Morris: Now please explain the meaning and significance of the title of Chapter 8, “Follow the 30/70 Rule to Create Loose-Tight Organizations.”
Fung: What we are saying here is that it is important to have a significant part of the business of each of your suppliers but not their whole business. You need enough of their business so the relationship is meaningful but not all of their business. This gives you and them flexibility and independence. In practice, our rule is to try to have no less than 30 percent of the business of a given supplier and no more than 70 percent. This allows suppliers to learn from their interactions with other customers, benefiting the network. We share information with suppliers and gain insights from them.
Morris: In your opinion, how can a company determine whether or not it is fully prepared to “compete flat out”?
Fung: Managers should ask themselves questions such as these: Have they established the “building blocks,” referred to in a previous response and examined in the book? Are they taking advantage of the forces that are flattening the world? Are they able to see competition as network against network, instead of firm against firm? Can they build empowered networks around customers rather than relying on traditional controls? Are they focused on specialization or are they taking advantage of opportunities for integration.
Morris: From your perspective, what seem likely to be the most significant new challenges that Li & Fung and other international companies will face as they proceed into an uncertain future?
Fung: Another excellent question. I would say the uncertain trade environment and, in particular, the US-China trade relations. Today the basic challenge of trading, or engaging in any other global business activity, is the same – linking products to customers. Where can companies find the best products in the world? How can the right products be delivered to customers at the right time and at the right price? What are the best routes through this world? But the paths through this world are affected by the trade environment.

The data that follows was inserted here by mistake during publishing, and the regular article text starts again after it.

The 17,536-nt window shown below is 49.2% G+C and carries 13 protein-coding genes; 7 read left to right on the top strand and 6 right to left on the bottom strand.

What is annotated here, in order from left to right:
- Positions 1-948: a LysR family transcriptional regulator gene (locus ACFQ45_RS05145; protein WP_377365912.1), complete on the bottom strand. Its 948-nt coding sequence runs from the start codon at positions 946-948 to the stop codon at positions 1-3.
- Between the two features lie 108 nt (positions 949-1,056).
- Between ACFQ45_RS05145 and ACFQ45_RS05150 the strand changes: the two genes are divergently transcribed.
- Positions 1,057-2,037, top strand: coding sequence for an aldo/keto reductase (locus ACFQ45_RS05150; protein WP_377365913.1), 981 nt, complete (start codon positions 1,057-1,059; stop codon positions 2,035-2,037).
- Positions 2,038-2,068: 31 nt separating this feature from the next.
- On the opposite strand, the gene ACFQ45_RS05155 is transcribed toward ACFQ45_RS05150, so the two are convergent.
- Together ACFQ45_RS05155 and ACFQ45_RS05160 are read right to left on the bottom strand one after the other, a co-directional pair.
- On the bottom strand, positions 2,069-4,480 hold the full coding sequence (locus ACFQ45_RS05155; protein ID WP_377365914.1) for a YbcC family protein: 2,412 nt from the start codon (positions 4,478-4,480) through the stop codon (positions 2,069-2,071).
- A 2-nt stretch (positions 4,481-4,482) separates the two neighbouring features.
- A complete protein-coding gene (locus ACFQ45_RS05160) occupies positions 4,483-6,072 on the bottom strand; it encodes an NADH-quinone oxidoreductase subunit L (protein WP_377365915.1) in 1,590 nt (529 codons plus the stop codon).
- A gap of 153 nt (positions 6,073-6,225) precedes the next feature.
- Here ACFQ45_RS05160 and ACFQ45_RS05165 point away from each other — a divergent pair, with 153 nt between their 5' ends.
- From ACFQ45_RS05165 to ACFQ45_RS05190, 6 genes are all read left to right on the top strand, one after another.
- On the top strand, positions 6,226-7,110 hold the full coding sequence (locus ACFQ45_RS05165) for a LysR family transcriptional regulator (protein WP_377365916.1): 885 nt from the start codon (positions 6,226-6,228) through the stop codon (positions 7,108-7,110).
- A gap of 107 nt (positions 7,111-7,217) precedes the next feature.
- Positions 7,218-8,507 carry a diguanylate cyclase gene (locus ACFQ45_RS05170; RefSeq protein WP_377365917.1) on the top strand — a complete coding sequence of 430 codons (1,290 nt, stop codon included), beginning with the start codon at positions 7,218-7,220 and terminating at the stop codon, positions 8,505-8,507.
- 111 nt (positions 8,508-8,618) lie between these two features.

While physical terrain is less significant, other constraints, particularly regulations, are shaping the new global business terrain. Regulation and trade agreements sometimes create mountains that block trade (through quotas, safeguards, or other constraints). Regulations and trade arrangements can also create tunnels or superhighways (through preferential bilateral agreements between two countries) that facilitate trade. The result is a patchwork of shifting multilateral, bilateral, and local regulations. This is a significant challenge for any global business. Just as traders in the past needed to understand the Silk Road, business leaders need to understand these new Silk Roads and the forces that shape them.
Morris: In your opinion, which strategies will be most effective when responding to those challenges?
Fung: The best strategy I believe would be to stay as flexible as possible. In a world of bilateral agreements, quotas, and other barriers, managers have to navigate the shifting terrain of a world that is not completely flat. In addition to pushing for a coherent set of global rules, the key implication for managers is to recognize and anticipate how the global terrain is changing and develop strategies for moving through this terrain. Although the complexity of global regulations might be inefficient, opportunities arise from the world’s lumpiness.